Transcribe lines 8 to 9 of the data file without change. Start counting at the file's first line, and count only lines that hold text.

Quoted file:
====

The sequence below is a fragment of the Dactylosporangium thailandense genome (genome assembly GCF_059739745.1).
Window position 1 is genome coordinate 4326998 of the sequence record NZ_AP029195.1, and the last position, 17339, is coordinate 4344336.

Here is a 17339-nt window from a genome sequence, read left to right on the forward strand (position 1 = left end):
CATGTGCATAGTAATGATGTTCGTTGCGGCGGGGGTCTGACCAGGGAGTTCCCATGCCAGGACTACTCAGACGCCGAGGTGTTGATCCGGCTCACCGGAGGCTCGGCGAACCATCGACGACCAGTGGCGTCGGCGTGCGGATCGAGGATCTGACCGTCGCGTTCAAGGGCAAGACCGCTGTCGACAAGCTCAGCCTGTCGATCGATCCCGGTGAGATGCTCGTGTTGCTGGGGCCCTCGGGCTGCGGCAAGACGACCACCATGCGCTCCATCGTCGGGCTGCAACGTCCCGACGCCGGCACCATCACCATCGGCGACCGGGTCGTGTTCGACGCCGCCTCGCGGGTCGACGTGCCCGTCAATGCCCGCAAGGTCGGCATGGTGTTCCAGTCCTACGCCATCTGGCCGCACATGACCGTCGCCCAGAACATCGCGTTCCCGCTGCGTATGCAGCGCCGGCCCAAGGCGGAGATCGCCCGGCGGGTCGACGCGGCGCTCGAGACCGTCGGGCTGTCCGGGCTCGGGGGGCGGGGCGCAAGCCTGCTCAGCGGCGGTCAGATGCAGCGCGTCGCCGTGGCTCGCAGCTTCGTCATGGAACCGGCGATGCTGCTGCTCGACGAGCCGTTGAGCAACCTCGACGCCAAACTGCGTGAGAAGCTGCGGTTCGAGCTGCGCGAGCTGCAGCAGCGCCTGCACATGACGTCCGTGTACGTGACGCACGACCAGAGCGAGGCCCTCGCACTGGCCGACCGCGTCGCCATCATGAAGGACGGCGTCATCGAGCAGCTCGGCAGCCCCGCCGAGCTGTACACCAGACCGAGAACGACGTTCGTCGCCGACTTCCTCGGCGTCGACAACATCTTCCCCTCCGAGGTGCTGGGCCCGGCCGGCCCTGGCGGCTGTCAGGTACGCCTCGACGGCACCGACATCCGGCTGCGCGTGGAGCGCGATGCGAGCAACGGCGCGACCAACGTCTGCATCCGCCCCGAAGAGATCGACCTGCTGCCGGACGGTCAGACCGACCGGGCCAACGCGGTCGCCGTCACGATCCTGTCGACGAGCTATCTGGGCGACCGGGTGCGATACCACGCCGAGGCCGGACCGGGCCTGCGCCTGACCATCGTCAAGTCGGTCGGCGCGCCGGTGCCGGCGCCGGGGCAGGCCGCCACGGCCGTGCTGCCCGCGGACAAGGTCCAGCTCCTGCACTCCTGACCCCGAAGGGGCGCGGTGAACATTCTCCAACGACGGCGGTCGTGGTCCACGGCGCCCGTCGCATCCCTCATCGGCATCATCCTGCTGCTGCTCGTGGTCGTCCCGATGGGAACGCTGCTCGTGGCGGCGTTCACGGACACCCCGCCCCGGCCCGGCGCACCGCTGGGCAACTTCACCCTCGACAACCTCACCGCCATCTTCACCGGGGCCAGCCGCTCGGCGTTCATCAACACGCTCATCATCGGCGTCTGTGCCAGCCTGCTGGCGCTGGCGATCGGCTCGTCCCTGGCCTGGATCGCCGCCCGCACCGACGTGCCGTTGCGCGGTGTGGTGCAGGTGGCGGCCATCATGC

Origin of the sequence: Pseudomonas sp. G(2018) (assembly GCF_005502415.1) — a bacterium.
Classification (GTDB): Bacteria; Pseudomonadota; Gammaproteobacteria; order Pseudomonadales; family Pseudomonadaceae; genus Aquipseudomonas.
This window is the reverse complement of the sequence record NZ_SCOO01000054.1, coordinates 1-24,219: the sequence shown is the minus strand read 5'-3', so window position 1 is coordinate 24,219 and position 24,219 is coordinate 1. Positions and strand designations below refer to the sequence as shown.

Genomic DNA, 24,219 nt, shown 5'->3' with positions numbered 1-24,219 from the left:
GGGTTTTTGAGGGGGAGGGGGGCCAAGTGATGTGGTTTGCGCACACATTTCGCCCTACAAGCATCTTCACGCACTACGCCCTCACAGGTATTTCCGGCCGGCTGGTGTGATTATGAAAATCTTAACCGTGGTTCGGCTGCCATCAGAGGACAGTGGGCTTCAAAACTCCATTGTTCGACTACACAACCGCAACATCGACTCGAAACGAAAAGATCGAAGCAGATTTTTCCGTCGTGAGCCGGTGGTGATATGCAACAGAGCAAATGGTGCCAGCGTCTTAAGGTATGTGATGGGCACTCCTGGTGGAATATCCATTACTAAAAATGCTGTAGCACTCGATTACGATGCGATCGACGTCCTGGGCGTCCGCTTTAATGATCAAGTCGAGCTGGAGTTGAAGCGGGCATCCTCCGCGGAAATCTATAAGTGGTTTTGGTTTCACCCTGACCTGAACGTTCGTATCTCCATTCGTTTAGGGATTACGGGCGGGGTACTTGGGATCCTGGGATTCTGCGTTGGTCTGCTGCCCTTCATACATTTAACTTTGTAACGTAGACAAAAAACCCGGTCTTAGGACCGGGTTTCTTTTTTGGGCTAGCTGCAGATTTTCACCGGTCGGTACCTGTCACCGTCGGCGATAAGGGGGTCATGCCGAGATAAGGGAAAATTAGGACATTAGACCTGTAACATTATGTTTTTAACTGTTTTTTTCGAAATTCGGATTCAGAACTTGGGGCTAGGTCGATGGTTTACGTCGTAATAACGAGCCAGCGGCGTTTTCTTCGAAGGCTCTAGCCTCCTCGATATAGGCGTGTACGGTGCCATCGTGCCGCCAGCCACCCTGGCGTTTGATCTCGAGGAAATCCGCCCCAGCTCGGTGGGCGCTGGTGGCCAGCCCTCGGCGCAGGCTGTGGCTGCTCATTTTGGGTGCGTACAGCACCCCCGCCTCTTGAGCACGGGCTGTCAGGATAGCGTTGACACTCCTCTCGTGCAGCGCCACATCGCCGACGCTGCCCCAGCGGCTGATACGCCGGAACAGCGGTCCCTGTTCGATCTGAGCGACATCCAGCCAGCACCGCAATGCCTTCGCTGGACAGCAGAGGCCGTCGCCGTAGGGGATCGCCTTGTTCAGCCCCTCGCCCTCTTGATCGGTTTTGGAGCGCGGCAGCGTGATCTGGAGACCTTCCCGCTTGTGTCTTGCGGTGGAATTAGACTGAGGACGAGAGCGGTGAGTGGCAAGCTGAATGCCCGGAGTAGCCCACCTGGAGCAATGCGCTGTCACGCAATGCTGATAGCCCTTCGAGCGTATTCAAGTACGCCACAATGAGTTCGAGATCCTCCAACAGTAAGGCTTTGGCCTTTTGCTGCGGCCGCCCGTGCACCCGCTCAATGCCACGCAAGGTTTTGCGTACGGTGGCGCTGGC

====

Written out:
Genomic DNA, 24,219 nt, shown 5'->3' with positions numbered 1-24,219 from the left:
GGGTTTTTGAGGGGGAGGGGGGCCAAGTGATGTGGTTTGCGCACACATTTCGCCCTACAAGCATCTTCACGCACTACGCCCTCACAGGTATTTCCGGCCGGCTGGTGTGATTATGAAAATCTTAACCGTGGTTCGGCTGCCATCAGAGGACAGTGGGCTTCAAAACTCCATTGTTCGACTACACAACCGCAACATCGACTCGAAACGAAAAGATCGAAGCAGATTTTTCCGTCGTGAGCCGGTGGTGATATGCAACAGAGCAAATGGTGCCAGCGTCTTAAGGTATGTGATGGGCACTCCTGGTGGAATATCCATTACTAAAAATGCTGTAGCACTCGATTACGATGCGATCGACGTCCTGGGCGTCCGCTTTAATGATCAAGTCGAGCTGGAGTTGAAGCGGGCATCCTCCGCGGAAATCTATAAGTGGTTTTGGTTTCACCCTGACCTGAACGTTCGTATCTCCATTCGTTTAGGGATTACGGGCGGGGTACTTGGGATCCTGGGATTCTGCGTTGGTCTGCTGCCCTTCATACATTTAACTTTGTAACGTAGACAAAAAACCCGGTCTTAGGACCGGGTTTCTTTTTTGGGCTAGCTGCAGATTTTCACCGGTCGGTACCTGTCACCGTCGGCGATAAGGGGGTCATGCCGAGATAAGGGAAAATTAGGACATTAGACCTGTAACATTATGTTTTTAACTGTTTTTTTCGAAATTCGGATTCAGAACTTGGGGCTAGGTCGATGGTTTACGTCGTAATAACGAGCCAGCGGCGTTTTCTTCGAAGGCTCTAGCCTCCTCGATATAGGCGTGTACGGTGCCATCGTGCCGCCAGCCACCCTGGCGTTTGATCTCGAGGAAATCCGCCCCAGCTCGGTGGGCGCTGGTGGCCAGCCCTCGGCGCAGGCTGTGGCTGCTCATTTTGGGTGCGTACAGCACCCCCGCCTCTTGAGCACGGGCTGTCAGGATAGCGTTGACACTCCTCTCGTGCAGCGCCACATCGCCGACGCTGCCCCAGCGGCTGATACGCCGGAACAGCGGTCCCTGTTCGATCTGAGCGACATCCAGCCAGCACCGCAATGCCTTCGCTGGACAGCAGAGGCCGTCGCCGTAGGGGATCGCCTTGTTCAGCCCCTCGCCCTCTTGATCGGTTTTGGAGCGCGGCAGCGTGATCTGGAGACCTTCCCGCTTGTGTCTTGCGGTGGAATTAGACTGAGGACGAGAGCGGTGAGTGGCAAGCTGAATGCCCGGAGTAGCCCACCTGGAGCAATGCGCTGTCACGCAATGCTGATAGCCCTTCGAGCGTATTCAAGTACGCCACAATGAGTTCGAGATCCTCCAACAGTAAGGCTTTGGCCTTTTGCTGCGGCCGCCCGTGCACCCGCTCAATGCCACGCAAGGTTTTGCGTACGGTGGCGCTGGC